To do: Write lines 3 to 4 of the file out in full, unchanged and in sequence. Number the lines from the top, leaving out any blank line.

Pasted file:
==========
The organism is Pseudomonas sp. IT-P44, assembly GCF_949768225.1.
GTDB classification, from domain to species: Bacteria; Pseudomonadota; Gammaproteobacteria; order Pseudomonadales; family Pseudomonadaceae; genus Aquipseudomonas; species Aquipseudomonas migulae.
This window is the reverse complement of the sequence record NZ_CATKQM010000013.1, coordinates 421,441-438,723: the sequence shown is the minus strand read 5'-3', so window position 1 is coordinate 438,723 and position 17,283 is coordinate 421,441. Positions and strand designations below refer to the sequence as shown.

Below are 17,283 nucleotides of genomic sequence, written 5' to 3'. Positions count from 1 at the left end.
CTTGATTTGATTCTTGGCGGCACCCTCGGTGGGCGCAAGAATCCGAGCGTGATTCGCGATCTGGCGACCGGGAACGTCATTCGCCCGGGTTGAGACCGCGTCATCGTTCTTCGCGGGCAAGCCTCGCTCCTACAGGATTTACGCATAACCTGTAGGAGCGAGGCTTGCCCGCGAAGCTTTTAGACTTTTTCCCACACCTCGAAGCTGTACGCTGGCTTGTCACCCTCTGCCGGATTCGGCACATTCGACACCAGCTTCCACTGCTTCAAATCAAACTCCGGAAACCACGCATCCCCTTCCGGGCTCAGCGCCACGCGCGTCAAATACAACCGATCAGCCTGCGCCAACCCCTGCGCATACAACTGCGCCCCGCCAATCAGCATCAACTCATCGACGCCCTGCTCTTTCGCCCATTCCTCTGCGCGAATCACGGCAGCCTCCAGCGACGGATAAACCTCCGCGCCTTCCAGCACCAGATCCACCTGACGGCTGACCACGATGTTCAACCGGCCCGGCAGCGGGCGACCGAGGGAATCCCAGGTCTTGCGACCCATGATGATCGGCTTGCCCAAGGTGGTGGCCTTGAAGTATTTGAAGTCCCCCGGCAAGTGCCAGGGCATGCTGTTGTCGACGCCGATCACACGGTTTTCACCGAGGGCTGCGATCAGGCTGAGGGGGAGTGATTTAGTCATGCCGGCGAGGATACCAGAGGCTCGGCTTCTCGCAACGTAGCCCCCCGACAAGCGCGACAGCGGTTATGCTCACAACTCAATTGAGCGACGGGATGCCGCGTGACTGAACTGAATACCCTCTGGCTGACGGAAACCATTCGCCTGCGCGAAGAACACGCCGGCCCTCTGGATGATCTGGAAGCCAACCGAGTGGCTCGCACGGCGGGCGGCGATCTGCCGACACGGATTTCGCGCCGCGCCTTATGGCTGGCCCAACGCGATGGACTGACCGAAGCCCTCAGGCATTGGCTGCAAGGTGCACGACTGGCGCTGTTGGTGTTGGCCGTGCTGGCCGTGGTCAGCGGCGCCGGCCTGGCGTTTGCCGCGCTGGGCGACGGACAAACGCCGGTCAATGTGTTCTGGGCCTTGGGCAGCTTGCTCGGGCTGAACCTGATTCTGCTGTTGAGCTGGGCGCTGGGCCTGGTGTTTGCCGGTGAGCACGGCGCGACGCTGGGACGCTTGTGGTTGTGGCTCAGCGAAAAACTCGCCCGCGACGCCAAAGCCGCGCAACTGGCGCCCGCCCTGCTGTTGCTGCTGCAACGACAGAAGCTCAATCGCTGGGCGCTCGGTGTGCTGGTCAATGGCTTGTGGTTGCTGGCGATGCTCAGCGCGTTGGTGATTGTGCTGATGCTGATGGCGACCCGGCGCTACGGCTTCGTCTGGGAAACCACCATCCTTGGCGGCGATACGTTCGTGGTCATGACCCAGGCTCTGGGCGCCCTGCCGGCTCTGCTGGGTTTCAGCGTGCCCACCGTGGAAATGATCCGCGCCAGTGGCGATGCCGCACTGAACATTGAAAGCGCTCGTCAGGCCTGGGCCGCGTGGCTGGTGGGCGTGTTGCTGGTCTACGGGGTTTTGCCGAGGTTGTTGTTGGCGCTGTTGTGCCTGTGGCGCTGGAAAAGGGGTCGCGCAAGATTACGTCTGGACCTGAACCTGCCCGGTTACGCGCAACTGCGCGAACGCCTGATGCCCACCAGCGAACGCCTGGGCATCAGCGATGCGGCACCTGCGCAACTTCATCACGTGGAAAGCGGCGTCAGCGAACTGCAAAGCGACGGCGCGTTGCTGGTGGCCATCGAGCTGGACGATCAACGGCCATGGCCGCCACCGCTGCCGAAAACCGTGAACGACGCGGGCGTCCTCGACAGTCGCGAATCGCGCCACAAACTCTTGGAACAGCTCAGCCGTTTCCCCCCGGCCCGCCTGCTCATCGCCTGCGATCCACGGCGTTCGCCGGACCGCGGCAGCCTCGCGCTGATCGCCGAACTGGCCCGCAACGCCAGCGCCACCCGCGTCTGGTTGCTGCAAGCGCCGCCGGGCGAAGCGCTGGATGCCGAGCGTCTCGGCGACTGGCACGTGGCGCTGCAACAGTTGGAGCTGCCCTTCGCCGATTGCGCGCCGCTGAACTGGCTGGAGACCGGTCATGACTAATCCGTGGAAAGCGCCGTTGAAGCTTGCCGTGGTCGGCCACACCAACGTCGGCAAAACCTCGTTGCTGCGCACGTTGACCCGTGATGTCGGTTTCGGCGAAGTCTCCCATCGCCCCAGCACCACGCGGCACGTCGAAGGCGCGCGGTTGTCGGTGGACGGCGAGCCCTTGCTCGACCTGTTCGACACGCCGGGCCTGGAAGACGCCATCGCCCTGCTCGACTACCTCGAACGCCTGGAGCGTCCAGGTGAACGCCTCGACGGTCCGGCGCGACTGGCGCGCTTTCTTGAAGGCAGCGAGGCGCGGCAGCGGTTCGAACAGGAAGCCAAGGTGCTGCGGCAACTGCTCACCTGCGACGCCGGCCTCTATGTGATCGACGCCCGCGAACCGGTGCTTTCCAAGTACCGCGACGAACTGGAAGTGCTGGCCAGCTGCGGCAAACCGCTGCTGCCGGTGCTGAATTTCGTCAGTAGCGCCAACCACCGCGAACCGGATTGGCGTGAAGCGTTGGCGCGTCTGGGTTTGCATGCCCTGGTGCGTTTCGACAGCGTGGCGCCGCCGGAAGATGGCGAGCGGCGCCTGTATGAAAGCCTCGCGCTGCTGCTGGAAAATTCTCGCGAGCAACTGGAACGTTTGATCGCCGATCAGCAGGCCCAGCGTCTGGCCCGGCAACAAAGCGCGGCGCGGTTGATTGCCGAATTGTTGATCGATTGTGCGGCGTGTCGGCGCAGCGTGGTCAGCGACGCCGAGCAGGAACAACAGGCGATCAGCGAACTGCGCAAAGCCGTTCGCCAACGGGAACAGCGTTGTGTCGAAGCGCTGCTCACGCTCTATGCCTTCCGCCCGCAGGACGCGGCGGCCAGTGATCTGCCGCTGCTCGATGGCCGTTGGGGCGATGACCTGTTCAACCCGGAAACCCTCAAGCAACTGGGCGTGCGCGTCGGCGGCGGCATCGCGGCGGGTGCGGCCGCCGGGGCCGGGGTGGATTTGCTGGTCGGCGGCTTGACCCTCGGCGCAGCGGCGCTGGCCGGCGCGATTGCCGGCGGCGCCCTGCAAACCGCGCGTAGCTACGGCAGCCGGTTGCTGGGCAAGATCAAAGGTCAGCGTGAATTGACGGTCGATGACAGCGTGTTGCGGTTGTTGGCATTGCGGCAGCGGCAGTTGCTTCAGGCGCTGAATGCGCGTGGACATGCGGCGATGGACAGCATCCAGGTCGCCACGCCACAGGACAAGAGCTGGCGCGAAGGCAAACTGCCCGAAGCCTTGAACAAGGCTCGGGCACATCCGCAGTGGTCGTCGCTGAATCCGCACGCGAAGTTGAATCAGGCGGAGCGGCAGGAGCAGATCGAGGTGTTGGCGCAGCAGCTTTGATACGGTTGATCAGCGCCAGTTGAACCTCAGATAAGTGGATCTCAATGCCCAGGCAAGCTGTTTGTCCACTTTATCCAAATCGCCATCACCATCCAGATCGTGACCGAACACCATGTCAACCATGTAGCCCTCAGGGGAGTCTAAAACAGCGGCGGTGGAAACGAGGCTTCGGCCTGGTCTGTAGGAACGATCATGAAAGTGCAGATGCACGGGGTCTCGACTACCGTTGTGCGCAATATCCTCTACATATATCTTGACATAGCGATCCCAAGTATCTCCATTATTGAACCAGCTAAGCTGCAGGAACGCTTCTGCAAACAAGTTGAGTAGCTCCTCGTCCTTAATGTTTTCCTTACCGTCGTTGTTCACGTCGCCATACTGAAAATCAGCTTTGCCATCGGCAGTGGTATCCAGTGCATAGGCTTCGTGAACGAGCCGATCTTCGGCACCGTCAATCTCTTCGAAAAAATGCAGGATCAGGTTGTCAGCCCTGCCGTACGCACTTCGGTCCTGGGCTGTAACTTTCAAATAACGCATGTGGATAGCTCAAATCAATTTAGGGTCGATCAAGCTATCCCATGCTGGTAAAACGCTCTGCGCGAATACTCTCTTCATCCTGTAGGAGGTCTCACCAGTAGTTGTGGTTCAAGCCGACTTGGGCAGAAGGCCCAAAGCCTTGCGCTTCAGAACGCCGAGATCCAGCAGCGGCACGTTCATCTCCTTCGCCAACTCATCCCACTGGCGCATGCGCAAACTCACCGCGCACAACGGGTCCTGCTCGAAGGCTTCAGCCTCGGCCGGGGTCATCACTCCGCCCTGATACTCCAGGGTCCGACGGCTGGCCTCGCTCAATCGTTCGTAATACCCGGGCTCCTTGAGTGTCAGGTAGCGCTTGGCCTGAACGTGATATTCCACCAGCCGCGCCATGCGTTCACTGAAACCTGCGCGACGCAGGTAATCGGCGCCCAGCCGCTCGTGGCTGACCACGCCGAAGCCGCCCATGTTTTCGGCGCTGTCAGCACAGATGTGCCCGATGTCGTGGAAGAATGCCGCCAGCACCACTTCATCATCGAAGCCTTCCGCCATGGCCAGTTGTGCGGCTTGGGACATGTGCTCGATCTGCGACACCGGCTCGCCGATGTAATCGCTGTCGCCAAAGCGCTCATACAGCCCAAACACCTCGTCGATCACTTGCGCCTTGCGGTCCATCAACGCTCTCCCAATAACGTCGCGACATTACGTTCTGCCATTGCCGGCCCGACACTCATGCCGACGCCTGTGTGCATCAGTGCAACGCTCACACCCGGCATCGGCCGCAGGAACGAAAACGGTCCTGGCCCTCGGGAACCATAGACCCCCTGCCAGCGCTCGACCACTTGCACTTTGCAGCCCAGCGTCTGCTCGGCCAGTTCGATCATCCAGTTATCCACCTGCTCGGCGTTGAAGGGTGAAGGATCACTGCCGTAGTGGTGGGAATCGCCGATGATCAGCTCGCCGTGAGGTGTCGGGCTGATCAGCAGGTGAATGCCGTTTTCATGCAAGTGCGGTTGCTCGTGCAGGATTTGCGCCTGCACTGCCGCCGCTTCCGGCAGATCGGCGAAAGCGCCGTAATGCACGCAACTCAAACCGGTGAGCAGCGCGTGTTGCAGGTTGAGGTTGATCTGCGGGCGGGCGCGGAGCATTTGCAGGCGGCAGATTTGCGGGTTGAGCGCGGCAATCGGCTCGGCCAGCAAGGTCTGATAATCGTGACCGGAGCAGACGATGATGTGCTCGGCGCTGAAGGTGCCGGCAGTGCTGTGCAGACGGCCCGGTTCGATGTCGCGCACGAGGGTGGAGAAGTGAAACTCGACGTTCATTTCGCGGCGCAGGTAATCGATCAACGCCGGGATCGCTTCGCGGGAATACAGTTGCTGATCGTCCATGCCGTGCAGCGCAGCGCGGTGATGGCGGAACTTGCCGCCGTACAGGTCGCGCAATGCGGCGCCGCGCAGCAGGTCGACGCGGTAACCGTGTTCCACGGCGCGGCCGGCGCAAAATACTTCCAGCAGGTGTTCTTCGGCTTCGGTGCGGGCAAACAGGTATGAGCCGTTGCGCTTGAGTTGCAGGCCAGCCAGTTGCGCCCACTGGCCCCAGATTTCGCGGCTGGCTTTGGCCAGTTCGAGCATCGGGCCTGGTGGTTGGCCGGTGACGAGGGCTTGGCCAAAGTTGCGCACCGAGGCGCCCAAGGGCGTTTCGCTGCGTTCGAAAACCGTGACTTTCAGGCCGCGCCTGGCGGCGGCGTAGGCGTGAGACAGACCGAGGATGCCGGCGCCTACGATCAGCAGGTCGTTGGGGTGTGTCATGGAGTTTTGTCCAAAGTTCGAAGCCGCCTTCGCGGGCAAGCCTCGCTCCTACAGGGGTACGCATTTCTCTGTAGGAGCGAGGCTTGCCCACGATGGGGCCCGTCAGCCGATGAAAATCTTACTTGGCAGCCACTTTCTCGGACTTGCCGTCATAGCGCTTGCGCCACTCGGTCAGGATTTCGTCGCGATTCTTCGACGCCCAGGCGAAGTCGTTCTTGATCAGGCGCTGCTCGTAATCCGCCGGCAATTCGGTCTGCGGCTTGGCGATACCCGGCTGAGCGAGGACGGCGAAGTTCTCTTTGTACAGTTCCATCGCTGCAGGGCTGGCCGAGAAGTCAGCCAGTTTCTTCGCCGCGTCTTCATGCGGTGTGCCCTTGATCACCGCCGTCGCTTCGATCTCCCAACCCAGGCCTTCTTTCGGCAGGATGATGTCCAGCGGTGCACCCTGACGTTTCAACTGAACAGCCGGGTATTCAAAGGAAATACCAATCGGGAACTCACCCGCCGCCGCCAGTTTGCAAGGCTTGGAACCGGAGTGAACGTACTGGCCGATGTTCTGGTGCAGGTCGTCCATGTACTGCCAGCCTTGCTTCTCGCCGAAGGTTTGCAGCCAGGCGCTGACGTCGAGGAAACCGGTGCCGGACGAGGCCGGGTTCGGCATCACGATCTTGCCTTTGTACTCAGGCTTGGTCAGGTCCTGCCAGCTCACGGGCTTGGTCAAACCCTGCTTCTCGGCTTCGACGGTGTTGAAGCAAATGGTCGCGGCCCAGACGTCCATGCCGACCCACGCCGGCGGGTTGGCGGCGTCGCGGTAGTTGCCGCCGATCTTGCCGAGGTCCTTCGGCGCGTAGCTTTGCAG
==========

This window is the reverse complement of the sequence record NZ_CATKQM010000013.1, coordinates 421,441-438,723: the sequence shown is the minus strand read 5'-3', so window position 1 is coordinate 438,723 and position 17,283 is coordinate 421,441. Positions and strand designations below refer to the sequence as shown.

Below are 17,283 nucleotides of genomic sequence, written 5' to 3'. Positions count from 1 at the left end.